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PLoS Pathog. 2015 Oct 27;11(10):e1005244. doi: 10.1371/journal.ppat.1005244. eCollection 2015 Oct.

Crosslinking of a Peritrophic Matrix Protein Protects Gut Epithelia from Bacterial Exotoxins.

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Department of Biology, Faculty of Science, Kyushu University, Fukuoka, Japan; Institute for Advanced Study, Kyushu University, Fukuoka, Japan.
Graduate School of Systems Life Sciences, Kyushu University, Fukuoka, Japan.
Department of Biology, Faculty of Science, Kyushu University, Fukuoka, Japan.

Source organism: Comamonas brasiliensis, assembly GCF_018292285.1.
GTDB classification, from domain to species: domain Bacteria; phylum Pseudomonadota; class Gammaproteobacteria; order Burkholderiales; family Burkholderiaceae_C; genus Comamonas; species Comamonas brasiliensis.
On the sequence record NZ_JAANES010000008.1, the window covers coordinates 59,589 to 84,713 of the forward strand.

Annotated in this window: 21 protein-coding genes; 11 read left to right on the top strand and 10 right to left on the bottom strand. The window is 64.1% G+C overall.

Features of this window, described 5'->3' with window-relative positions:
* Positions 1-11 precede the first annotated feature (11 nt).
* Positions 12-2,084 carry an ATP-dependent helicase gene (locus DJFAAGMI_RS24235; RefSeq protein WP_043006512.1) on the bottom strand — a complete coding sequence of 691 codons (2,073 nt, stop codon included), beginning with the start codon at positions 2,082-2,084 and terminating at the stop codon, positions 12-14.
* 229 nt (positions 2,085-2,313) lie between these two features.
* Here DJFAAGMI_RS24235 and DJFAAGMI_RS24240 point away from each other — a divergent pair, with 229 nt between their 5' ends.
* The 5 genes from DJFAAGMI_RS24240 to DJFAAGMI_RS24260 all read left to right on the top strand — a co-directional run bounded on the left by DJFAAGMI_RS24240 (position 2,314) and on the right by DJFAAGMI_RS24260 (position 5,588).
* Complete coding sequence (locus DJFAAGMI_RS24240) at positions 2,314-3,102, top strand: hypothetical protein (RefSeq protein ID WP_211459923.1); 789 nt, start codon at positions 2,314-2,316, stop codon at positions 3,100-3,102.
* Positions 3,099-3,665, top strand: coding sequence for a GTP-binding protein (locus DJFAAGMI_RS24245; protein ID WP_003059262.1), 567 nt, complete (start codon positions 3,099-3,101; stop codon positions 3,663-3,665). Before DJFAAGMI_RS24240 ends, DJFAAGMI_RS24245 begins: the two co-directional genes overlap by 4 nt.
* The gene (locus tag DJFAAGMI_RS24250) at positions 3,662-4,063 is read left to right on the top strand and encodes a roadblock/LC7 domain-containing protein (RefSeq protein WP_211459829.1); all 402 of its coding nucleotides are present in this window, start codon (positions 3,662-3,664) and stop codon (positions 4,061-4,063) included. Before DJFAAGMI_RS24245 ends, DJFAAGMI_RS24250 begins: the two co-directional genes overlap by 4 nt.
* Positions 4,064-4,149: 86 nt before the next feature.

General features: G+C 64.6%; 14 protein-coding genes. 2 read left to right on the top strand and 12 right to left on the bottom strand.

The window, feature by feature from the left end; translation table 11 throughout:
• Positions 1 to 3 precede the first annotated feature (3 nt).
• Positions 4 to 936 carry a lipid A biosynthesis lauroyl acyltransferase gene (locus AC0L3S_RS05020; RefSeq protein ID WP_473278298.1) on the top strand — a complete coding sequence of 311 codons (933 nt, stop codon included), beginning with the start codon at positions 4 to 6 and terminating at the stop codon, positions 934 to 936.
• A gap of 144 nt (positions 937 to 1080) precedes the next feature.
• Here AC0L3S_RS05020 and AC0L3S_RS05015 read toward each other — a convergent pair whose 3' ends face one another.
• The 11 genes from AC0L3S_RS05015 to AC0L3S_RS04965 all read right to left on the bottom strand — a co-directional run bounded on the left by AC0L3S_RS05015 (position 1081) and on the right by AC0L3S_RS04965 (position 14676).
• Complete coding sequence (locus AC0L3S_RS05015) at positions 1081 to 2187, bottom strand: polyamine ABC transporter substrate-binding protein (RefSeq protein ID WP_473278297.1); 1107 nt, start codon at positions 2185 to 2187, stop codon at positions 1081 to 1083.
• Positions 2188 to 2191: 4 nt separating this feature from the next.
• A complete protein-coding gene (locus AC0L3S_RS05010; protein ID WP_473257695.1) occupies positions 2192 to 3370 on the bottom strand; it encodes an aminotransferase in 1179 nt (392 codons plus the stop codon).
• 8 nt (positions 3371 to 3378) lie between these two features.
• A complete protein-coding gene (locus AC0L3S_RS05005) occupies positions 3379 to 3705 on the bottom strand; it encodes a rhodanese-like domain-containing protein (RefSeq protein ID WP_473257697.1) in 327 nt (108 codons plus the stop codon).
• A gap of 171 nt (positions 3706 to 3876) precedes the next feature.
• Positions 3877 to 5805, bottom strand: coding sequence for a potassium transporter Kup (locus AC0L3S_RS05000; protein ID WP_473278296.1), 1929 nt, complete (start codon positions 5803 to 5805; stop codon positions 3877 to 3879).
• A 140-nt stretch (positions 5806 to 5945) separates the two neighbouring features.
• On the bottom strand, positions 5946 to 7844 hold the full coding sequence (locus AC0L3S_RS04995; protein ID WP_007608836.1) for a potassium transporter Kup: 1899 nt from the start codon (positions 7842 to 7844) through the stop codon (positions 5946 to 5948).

Transglutaminase (TG) catalyzes protein-protein crosslinking, which has important and diverse roles in vertebrates and invertebrates. Here we demonstrate that Drosophila TG crosslinks drosocrystallin, a peritrophic matrix protein, to form a stable fiber structure on the gut peritrophic matrix. RNA interference (RNAi) of the TG gene was highly lethal in flies and induced apoptosis of gut epithelial cells after oral infection with Pseudomonas entomophila. Moreover, AprA, a metalloprotease secreted by P. entomophila, digested non-crosslinked drosocrystallin fibers, but not drosocrystallin fibers crosslinked by TG. In vitro experiments using recombinant drosocrystallin and monalysin proteins demonstrated that monalysin, a pore-forming exotoxin of P. entomophila, was adsorbed on the crosslinked drosocrystallin fibers in the presence of P. entomophila culture supernatant. In addition, gut-specific TG-RNAi flies had a shorter lifespan than control flies after ingesting P. entomophila, whereas the lifespan after ingesting AprA-knockout P. entomophila was at control levels. We conclude that drosocrystallin fibers crosslinked by TG, but not non-crosslinked drosocrystallin fibers, form an important physical barrier against exotoxins of invading pathogenic microbes.

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